Susan Sarandon has got Bette Davis eyes. March 5th is shaping up to be the Gay Super Bowl Sunday of TV ratings. This coming Sunday night marks the premiere of Ryan Murphy's FEUD: Bette and Joan on the FX Network. One-time Oscar winner Susan Sarandon plays two-time Oscar winner Bette Davis. Two-time Oscar winner Jessica Lange plays one-time Oscar winner Joan Crawford. Ever since I was a little boy in South Central Los Angeles, I have heard and read about the rivalry of these two movie queens. Bette, the character actress, had been a star since the 1930s. She ruled at Warner Brothers. Joan had been a glamorous movie star at MGM since the silent screen era of the 1920s. When MGM dumped Joan in the 1940s, mainly because she committed the mortal Hollywood sin of getting older, she went over to Warner Brothers, made MILDRED PIERCE, and won an Oscar. To get ready for a Gay Super Bowl Sunday, I recommend watching two Bette Davis movies. The first is a race drama from 1942 directed by John Huston. IN THIS OUR LIFE co-stars Olivia de Havilland. The two actresses plays sisters in this film. Olivia is the good sister and Bette's the bad one.
Davis and de Havilland were friends. Each battled Jack L. Warner, the studio head, legally for their rights as performers under studio contracts that were quite binding and limited them professionally. Reportedly, Joan Crawford snatched a couple of boyfriends away from Olivia de Havilland and she never forgave Joan for it.
In the 1960s, Crawford and Davis were no longer reigning Hollywood movie queens. But Jack L. Warner was still head of Warner Bros. The two actresses who couldn't stand each other teamed up to play rival sisters in a Hollywood-on-Hollywood psychological horror thriller called WHAT EVER HAPPENED TO BABY JANE? Joan played the good sister. Bette played the bad sister.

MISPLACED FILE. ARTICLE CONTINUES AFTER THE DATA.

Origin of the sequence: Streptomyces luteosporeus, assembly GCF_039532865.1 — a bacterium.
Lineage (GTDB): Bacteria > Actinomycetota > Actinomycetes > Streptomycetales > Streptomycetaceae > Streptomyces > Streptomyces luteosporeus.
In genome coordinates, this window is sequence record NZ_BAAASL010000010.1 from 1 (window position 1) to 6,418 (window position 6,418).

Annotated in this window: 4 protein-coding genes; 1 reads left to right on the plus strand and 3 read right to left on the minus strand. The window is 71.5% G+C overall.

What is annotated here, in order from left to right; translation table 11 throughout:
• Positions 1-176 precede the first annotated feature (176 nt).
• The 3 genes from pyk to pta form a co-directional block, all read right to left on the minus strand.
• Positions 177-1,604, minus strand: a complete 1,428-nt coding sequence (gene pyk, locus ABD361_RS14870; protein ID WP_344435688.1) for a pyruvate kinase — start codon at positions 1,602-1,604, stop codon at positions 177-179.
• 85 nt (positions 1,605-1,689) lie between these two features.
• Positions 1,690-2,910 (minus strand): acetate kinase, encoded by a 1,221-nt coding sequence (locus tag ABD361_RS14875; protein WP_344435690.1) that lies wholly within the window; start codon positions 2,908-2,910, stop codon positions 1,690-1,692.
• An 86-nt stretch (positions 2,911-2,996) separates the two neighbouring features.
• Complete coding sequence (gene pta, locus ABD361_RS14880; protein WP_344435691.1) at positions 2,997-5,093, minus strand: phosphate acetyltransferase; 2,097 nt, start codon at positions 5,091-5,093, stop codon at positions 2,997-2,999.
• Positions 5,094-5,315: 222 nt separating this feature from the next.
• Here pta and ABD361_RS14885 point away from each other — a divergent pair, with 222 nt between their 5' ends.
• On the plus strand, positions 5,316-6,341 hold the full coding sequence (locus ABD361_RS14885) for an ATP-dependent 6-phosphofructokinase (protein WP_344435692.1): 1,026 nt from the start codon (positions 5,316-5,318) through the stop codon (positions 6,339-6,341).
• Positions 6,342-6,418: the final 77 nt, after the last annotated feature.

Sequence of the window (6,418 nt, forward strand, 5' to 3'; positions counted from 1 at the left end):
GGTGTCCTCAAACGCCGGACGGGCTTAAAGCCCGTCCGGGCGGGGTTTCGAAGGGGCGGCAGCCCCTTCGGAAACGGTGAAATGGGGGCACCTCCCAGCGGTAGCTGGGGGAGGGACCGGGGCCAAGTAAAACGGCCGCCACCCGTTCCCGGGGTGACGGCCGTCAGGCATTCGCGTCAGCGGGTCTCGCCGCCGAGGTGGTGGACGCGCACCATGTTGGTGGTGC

But that's not all the film has to offer. Look at how Davis throws herself into the emotional ugliness of the character that surfaced as a physical ugliness. She found the heartbreak of Baby Jane. Bette knews knew that monsters are not born...they're made. And Baby Jane is that monster in that big creepy Hollywood house. You can just about smell the funk and Scotch in her flimsy old robe as torments her crippled sister with another horrible lunch item. The making of this monster started in youth -- when she was a child stage act star called Baby Jane Hudson.
In FEUD: BETTE AND JOAN, Catherine Zeta-Jones, also an Oscar winner, appears as Davis' friend, Olivia de Havilland.
This TV film makes a statement on the Hollywood ageism that actresses faced and still face. When James Stewart and Cary Grant were in their early 50s, they did have to take out an ad in VARIETY for employment? No. They were still getting the leading man roles in major Hollywood movies.